Dr Stephen Rowden


I completed my Ph.D in Biochemistry in 2016 at the University of Cambridge, under the guidance of Professor Christopher Howe and Dr Andrew Spicer of Algenuity. Together with collaborators, the Howe lab has pioneered the development of biological solar cells, which are able to produce current as a result of photosynthetic activity in cyanobacteria. I then joined Professor Patricia Harvey’s laboratory to work on the D-factory project, which aims to set up a sustainable CO2 algal biorefinary utilizing the algae Dunaliella. While there I also contributed to a European Commission report ‘food from the oceans’ as part of a high level group of scientific advisors. I have now returned to Chris Howe’s lab as part of the OpenPlant Project. The goal of this project is to create an overexpression system for transgenes that is sensitive to changed in electropotential.

Dr Gonzalo Mendoza


I obtained my PhD in Cell Biology from the University of Edinburgh, mentored by Prof. Jean D Beggs. During this time, I was interested in the spliceosome cycle, in the connection between splicing and transcription, and also in how proofreading factors help to prevent error in splicing. I spent a significant amount of time using the auxin-inducible degron to conditionally deplete essential proteins, and finding ways to improve this depletion system to get a faster and more tightly-controlled response.

My desire to embark on plant synthetic biology, while maintaining an interested in splicing and conditional expression systems, lead me to join the Plant Metabolism Group of Prof. Alison Smith in October 2017, to develop riboswitches as molecular tools to control transgene expression in algae, higher plants and other eukaryotes. The ultimate aim of this project is to develop novel inducible systems for metabolic engineering applications or as in vivo sensors of metabolites.

Dr Francisco Navarro

Francisco J. Navarro's work focuses on the function of small RNA (sRNA) molecules and their use as regulatory elements in synthetic gene circuits. sRNA molecules most likely evolved as a defense mechanism against viruses and retro-transposons, and were co-opted for fine-tuning of gene expression. Their small size and predictable targeting rules make them perfect tools for regulating gene expression in synthetic gene circuits. This project is carried out in the green alga Chlamydomonas reinhardtii, which is amenable to genetic manipulation and a model organism for key plant processes, such as photosynthesis. With an sRNA pathway that resembles that of higher plants, Chlamydomonas allows the testing of proof-of-principle small RNA-based genetic devices before extrapolating to other plant species.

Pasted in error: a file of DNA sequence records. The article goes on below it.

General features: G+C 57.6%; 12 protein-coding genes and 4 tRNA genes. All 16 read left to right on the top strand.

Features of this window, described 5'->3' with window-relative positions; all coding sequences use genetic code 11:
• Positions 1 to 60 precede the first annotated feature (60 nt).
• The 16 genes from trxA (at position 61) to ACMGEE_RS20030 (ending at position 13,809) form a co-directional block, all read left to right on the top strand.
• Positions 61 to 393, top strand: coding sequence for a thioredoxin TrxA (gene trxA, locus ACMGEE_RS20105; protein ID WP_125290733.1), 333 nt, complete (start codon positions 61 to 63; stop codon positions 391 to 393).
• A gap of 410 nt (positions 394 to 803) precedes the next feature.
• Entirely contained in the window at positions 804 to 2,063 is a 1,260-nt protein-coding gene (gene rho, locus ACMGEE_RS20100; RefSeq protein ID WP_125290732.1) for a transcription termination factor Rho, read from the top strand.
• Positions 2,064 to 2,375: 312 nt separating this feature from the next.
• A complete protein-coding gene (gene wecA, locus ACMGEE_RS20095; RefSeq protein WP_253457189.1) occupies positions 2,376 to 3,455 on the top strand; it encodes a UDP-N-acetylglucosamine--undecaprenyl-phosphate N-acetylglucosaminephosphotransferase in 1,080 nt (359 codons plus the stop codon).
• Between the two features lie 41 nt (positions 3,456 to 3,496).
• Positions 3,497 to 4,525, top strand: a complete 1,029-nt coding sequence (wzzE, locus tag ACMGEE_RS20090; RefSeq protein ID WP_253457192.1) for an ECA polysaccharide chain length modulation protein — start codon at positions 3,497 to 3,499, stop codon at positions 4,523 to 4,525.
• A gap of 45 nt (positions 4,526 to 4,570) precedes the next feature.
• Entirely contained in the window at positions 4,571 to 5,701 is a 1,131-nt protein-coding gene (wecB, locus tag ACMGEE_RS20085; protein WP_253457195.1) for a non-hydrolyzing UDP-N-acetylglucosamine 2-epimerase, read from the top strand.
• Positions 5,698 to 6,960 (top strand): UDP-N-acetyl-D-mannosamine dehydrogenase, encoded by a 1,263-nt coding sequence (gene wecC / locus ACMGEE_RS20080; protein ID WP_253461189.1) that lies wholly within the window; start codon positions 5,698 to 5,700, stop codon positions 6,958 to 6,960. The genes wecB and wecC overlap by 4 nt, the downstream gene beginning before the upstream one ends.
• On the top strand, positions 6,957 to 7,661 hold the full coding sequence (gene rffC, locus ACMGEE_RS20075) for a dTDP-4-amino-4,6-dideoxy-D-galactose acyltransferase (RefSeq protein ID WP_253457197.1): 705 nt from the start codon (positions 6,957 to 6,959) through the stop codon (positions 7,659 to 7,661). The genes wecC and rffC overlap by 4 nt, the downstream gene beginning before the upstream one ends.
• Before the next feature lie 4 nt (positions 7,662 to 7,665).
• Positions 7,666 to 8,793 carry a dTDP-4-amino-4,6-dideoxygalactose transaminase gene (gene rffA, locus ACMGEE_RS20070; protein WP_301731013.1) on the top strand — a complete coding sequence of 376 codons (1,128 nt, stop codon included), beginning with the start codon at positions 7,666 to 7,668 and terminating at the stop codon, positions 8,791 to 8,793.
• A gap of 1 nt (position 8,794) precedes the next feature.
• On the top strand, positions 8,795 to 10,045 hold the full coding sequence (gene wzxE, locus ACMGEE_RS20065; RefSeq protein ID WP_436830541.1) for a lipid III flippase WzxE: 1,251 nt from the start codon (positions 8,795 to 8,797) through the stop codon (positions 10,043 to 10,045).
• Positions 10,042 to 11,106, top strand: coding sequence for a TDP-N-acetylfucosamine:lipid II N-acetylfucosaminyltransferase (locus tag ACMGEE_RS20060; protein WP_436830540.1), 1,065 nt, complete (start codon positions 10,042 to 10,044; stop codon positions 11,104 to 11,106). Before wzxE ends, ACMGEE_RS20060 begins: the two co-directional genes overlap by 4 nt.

Francisco completed his PhD in the laboratory of Prof. Jose Manuel Siverio (University of La Laguna, Spain), studying nitrate assimilation in Hansenula polymorpha, a methylotrophic yeast with important biotechnological applications. This was followed by a postdoc in the laboratory of Sir Paul Nurse, first at The Rockefeller University, USA, and then at the London Research Institute, on cell size control and regulation of gene expression by RNA-binding proteins. Through systematic screening of a gene deletion collection of the fission yeast Schizosaccharomyces pombe, he identified a set of novel genes involved in the coordination between cell growth and cell cycle progression. In 2015, he joined the laboratory of Sir David Baulcombe in the Department of Plant Sciences, University of Cambridge.

Francisco’s research interests concern questions regarding global regulation of gene expression and limits of cell growth. These questions are relevant to synthetic biology because synthetic gene circuits are embedded into the cell’s own gene network, and so their activities are not insulated from global cell regulation. He believes that microorganisms, like Chlamydomonas, will continue to be useful research models to uncover new exciting biology, and contribute to the advancement of synthetic biology. The fast growth of unicellular algae, in addition to a range of recently developed tools and resources, are making these organisms an interesting chassis for synthetic biology, with industrial applications in the biopharming sector.

He is also a collaborator of Café Synthetique, an informal monthly meetup with public talks that brings together the Cambridge synthetic biology community

Mr Louis Wilson

I started as an OpenPlant PhD student at the University of Cambridge in September 2016, where I will complete three rotation projects before selecting my final PhD project. I am interested in all parts of plant biochemistry, but my projects tend to focus on the characterization and manipulation of enzymes and catalytic pathways.

In my first rotation project, I worked with Prof. Alison G Smith in Cambridge on metabolic gene clusters, developing methods for the expression of higher plant clusters in algae and yeast, and the detection of potential clusters endogenous to algae themselves. During this time I wrote a number of computer scripts for cluster detection and began the assembly of a heterologous expression system using a yeast MoClo system from the Dueber Lab.

Now in my second rotation project, I am working with Paul Dupree to study and engineer cell wall-modifying enzymes for improved crops, food and materials. I have been using OpenPlant heterologous expression systems and a transient expression construct from the Lomonossoff lab to assess the stability of glycosyltransferases in vitro, with the aim of finding better enzymes for further study and exploitation. Increasing our understanding of these enzymes may ultimately permit the creation of designer fibres and saccharides, as well as being able to manipulate the properties of plant cell walls.